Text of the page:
Debra Prinzing Talks To Architectural Digest About Her SLOW FLOWERS Movement
The longer we talk, the clearer it becomes that Slow Flowers, which shares its name with Prinzing’s latest book (she’s authored seven to date), goes beyond its duty as a directory for locally sourced, domestically grown flowers. For one, it doubles as a vital community for flower farmers, wholesalers, and purchasers—a sort of dot-com salon for the green of thumb and inclination to forge connections. Second, and perhaps most important, the site also acts as a vessel for a philosophy Prinzing has been carefully honing for years, one that contemplates the space where aesthetics and intention intersect.
Slow Flowers gets its name from the Slow Food movement, which began in the 1980s and paved the way for today’s farm-to-table craze. “People have been questioning the origins of their food and making informed food choices for decades,” Prinzing points out, “and flowers are a part of agriculture, too, so we should be conscious of the way in which we consume them.” Her site, then, operates under the guiding principle that purchasing flowers should be as mindful and measured an act as putting food into your body.
As you might imagine, Prinzing swore off wilting bundles of cellophane-wrapped supermarket roses long ago. “I don’t want a mass-market commodity flower when it’s possible to find beautiful flowers both near you and elsewhere in the country, even in limited climates,” she says. “Cutting back on international imports would also cut back on jet fuel used to transport those flowers,” she notes, “and an increase in domestic shopping, even a 10 percent increase, would help so many family farms.”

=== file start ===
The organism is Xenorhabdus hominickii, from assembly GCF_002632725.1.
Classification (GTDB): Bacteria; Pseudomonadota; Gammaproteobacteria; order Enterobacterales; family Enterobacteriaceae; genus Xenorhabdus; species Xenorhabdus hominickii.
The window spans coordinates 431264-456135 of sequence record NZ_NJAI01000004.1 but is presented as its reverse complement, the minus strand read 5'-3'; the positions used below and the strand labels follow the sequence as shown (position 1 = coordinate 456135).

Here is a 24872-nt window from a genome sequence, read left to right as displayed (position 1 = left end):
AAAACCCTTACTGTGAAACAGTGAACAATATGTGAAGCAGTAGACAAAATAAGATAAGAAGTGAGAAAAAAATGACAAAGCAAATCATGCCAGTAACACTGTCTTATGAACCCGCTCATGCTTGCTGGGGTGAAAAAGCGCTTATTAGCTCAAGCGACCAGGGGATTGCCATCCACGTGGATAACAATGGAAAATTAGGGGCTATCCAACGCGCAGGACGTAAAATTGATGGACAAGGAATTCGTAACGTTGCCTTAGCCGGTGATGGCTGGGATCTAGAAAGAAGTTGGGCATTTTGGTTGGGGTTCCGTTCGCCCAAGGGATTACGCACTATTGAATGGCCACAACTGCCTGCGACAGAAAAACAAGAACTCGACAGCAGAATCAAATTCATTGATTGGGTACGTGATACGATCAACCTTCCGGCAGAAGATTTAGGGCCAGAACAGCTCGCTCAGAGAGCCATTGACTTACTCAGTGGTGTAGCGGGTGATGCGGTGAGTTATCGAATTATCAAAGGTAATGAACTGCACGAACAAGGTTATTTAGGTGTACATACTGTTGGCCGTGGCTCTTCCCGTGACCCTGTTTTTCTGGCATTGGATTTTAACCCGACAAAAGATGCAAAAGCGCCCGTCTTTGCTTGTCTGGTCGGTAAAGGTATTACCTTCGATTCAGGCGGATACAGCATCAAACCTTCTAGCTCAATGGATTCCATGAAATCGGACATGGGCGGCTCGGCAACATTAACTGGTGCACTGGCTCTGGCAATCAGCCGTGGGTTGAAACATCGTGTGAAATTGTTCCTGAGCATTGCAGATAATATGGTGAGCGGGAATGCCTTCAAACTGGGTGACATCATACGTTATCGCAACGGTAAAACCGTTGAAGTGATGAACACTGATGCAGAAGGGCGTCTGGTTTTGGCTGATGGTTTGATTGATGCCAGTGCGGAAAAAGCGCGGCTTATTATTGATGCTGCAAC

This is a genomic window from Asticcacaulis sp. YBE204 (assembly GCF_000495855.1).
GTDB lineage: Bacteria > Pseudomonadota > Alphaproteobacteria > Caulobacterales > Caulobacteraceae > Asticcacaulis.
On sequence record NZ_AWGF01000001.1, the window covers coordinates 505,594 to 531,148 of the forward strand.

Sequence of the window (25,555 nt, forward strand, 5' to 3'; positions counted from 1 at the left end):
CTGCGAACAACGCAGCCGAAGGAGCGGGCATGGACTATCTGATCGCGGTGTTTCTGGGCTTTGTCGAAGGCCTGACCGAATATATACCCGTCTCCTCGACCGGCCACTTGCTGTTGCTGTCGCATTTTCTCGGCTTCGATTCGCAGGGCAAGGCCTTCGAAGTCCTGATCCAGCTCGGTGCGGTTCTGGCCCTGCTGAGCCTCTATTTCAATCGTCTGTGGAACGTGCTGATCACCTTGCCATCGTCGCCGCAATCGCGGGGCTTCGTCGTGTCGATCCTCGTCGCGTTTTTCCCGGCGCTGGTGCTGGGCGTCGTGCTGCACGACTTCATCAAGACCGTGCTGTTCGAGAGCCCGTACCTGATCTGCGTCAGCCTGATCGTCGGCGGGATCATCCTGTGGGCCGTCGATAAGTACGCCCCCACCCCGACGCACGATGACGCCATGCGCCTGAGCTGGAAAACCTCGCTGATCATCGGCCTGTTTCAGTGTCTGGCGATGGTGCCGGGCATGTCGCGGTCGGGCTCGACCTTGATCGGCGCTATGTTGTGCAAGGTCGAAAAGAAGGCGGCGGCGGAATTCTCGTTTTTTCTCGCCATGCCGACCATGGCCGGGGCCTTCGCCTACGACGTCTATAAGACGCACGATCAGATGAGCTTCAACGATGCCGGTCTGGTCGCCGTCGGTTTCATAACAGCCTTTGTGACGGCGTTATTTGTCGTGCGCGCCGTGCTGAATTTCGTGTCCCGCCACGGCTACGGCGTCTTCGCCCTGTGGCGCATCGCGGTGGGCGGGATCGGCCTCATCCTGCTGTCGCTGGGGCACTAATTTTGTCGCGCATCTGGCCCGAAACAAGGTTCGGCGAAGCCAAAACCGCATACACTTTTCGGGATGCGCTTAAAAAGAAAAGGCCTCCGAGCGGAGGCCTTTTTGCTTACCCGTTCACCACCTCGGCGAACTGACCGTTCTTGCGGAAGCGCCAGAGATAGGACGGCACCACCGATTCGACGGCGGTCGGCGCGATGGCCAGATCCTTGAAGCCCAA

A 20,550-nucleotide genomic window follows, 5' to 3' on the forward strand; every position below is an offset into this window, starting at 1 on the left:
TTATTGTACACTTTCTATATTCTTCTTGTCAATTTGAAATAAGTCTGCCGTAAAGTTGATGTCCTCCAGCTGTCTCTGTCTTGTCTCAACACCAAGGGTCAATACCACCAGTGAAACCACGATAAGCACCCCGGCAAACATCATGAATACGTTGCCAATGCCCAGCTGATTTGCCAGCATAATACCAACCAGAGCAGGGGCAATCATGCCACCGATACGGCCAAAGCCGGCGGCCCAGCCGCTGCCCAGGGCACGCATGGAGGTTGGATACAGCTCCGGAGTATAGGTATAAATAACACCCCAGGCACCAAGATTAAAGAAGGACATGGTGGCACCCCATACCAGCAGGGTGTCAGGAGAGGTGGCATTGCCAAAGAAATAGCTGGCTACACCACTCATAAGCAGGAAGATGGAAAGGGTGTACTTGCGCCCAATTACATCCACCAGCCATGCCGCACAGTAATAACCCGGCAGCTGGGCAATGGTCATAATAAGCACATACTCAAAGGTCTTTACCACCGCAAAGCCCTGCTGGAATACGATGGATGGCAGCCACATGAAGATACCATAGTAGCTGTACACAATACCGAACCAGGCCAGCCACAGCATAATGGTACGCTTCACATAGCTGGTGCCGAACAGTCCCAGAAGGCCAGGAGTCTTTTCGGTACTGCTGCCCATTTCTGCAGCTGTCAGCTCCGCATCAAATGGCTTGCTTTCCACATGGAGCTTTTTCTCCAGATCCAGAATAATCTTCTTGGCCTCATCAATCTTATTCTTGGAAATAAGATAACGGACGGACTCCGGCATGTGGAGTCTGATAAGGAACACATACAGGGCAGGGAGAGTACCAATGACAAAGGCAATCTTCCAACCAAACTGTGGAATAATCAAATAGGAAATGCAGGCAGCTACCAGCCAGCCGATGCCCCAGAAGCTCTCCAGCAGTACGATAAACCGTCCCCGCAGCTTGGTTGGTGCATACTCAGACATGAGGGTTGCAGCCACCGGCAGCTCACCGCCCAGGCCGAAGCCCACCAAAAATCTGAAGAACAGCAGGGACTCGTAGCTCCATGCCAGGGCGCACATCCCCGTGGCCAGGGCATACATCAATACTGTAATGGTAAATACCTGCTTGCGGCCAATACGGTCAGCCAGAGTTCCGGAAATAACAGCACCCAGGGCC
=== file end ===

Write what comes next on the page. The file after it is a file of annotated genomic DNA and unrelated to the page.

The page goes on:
To those ends, Slow Flowers promotes and connects hundreds of eco-friendly small businesses, and introduces like-minded floral purchasers with growers and retailers. These include the mom-and-pop setups you might find at your local farmers’ market, as well as a number of chic studio florists, such as Brooklyn’s Foxglove Floral Design Studio (its blossoms, as Prinzing happily points out, hail strictly from the surrounding tristate area). “And the funny thing,” Prinzing shares, “is that often florists don’t realize that local couture farmers are right under their noses—right in their own backyards.” Now, thanks to her site, flower lovers, growers, and sellers are finding it much easier to greet their neighbors.